AMP Roadshow is coming to Atlanta & Berlin!
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Save the Date – AMP Contributor Summit 2019

Developer Experience, Governance

This year’s AMP Contributor Summit will be held October 8-10, 2019 in New York City, and we need your help to help make it happen!

The AMP Contributor Summit is a technical summit for AMP’s open source contributors.  At the first AMP Contributor Summit last year more than 80 members of the community got together to meet face-to-face, talk about the latest developments in AMP and discuss where AMP should head into the future.  At the end of the summit 100% of those who responded to a post-summit survey said they’d recommend the summit to members of the community.

Starting this year the AMP Contributor Summit will be organized by the community with guidance from the Outreach Working Group.  We’re looking for volunteers to help with all of the aspects of planning a successful summit–everything from setting a theme to vetting talks to dealing with schedule logistics.

If you’re excited about bringing the AMP community together and would like to get involved in planning the summit, please let us know by Tuesday, June 11.  We’re planning on having an organizational kickoff meeting on June 12 and it would be great to have you there!

If you have any questions, reach out to mrjoro on Slack or GitHub.

For everyone in the community, please save the dates of October 8-10, 2019, and keep an eye out for details on applying to attend the summit soon!

Posted by Joey Rozier, member of AMP’s Outreach Working Group and Engineering Manager at Google


Encouraging More Voices in AMP

Governance

Last year we implemented changes in AMP’s governance model to encourage a wider variety of voices in the AMP community and to make it more clear how people can have a voice.  I’m happy to provide some updates on our progress towards these goals.

AMP’s Technical Steering Committee and Advisory Committee have started meeting

As part of AMP’s new governance model the Technical Steering Committee (TSC) sets AMP’s product and technical direction and the Advisory Committee (AC) provides advice to the TSC.  With these two groups we have representatives from nearly 20 companies & open web advocates helping to guide the AMP community towards our vision of “a strong, user-first open web forever.”

The TSC has now had several meetings, covering a range of topics from GitHub repository best practices to what AMP’s first set of Working Groups should be.  The AC also had their first meeting where they kicked off a conversation regarding horizontal reviews, a topic on which the TSC has asked for input.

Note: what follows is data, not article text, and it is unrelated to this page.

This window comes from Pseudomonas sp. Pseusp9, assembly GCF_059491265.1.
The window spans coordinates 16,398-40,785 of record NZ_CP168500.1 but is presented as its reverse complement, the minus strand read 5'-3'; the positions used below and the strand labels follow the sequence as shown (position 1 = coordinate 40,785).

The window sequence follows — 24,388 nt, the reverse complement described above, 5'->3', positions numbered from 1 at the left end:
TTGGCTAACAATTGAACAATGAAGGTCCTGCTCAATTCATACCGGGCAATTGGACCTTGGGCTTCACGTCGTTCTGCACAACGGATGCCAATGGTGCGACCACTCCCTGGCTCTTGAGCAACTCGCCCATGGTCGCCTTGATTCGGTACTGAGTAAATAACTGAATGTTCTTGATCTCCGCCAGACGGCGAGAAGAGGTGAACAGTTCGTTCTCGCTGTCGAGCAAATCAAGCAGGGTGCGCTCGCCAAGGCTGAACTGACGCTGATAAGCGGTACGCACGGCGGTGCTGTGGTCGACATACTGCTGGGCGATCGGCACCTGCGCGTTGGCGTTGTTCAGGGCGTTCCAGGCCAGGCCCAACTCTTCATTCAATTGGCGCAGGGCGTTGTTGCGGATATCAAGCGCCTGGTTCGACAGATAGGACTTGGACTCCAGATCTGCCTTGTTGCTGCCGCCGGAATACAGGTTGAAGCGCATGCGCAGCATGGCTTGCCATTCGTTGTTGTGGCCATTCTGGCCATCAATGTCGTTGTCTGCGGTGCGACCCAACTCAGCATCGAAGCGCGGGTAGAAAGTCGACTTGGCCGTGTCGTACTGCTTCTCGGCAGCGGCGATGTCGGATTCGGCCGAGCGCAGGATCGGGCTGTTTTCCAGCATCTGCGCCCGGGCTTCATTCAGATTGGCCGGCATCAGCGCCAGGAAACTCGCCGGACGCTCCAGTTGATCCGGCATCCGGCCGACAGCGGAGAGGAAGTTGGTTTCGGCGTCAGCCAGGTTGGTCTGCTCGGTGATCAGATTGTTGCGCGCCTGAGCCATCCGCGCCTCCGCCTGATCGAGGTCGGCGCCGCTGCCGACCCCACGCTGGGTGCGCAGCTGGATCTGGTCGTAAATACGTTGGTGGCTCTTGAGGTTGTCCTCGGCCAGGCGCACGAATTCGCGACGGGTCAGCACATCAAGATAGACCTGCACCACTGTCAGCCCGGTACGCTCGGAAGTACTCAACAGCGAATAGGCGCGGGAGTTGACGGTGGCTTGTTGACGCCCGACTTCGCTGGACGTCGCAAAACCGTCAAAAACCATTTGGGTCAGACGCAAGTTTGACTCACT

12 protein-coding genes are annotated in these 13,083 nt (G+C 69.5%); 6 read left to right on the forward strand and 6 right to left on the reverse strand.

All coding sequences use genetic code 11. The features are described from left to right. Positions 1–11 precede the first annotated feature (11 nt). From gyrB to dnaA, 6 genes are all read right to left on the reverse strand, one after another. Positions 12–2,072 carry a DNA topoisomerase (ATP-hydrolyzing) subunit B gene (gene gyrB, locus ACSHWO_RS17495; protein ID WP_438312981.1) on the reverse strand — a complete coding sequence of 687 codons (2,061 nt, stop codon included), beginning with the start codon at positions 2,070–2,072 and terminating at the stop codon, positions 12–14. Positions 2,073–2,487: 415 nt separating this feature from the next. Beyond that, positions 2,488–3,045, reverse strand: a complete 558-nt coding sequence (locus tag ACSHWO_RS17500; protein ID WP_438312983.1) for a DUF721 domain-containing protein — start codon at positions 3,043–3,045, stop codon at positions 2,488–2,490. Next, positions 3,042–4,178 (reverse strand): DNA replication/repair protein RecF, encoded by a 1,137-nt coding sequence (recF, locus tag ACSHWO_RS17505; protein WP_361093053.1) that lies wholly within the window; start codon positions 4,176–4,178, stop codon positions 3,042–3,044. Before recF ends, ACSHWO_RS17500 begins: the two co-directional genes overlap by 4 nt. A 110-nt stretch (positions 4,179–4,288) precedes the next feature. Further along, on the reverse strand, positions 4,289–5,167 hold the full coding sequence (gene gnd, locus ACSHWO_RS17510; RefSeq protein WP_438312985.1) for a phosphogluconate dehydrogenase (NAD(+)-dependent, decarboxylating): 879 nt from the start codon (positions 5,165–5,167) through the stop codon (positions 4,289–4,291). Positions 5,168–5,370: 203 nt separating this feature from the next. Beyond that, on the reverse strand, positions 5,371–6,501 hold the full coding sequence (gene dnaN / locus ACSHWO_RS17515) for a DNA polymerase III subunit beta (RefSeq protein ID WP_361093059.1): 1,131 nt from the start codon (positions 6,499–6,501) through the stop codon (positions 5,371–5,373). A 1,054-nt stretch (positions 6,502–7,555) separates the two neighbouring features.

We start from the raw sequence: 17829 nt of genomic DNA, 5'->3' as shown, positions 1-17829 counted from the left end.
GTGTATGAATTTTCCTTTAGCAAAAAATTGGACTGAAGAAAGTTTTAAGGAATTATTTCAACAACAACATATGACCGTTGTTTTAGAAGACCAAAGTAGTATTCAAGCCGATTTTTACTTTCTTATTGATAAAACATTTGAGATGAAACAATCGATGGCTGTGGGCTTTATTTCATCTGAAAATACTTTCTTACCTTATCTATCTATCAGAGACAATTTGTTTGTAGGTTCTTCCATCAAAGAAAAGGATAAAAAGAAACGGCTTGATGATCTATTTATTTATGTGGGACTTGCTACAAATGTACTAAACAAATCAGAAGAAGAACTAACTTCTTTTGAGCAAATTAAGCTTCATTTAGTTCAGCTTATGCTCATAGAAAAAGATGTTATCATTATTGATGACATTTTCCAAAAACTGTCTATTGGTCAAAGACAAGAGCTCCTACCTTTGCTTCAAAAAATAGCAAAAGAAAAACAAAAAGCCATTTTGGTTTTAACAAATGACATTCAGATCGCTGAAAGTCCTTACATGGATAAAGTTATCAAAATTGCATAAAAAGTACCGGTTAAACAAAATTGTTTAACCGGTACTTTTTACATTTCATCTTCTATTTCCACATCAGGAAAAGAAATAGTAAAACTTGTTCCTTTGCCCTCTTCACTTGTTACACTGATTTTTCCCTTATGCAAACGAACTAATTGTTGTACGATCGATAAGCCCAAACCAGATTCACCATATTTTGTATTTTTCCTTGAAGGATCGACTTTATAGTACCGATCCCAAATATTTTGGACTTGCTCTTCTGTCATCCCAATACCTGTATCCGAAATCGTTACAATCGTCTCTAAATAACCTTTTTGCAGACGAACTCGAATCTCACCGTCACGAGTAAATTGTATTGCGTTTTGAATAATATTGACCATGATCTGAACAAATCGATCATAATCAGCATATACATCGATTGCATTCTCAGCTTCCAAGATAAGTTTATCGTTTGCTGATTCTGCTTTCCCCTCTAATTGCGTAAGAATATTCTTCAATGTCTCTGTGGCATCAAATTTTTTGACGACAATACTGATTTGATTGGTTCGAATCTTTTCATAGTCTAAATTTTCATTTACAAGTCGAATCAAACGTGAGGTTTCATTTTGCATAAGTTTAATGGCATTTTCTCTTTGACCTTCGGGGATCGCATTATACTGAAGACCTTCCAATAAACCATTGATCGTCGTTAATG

If you have something you’d like to raise with one of these committees, you’ll find out how to do this in their “working mode” documents (TSCAC).

Working Groups are ready for you to get involved

One of the TSC’s first acts was to establish the initial set of AMP Working Groups (WGs).

Working Groups are where the day-to-day work in AMP gets done.  A Working Group is responsible for a certain part of AMP, such as the Stories WG, which is responsible for AMP’s story format.

The Working Groups are intended to make it easier for people to keep track of different parts of AMP and to get involved.  To help with this, each Working Group has a GitHub repository that documents how to get updates on the Working Group’s work and how to get involved–from participating in discussions on issues and Slack to contributing bug fixes, features or other improvements.

I encourage you to find the Working Groups responsible for the areas you’re passionate about and to get involved!

We’ve made our process for making changes to AMP more clear

Although we’ve always said we strongly encourage contributions to AMP, we’ve heard it can be challenging to figure out the process for proposing and making changes and even to know where to get help.

Due to this feedback we’ve been working to improve and clarify the process for making changes in AMP, inspired by Chromium’s process for launching features.

Some of the highlights of these updates:

  • We’ve made it more clear that small changes are easy to make without a lot of process overhead.
  • We’ve added a slightly more formal launch process for significant changes, including the use of Intent-to-implement (I2I) and Intent-to-ship (I2S) issues and a more well-defined way of getting approval for making significant changes.
  • We’ve made it easier to find a reviewer who can help you through the process of getting your change built and launched.

With AMP’s new governance model and contribution process updates in place we hope it’s easier than ever for you to stay up-to-date on what’s happening in AMP and to get involved! 

Posted by Joey Rozier, AMP Engineering Manager at Google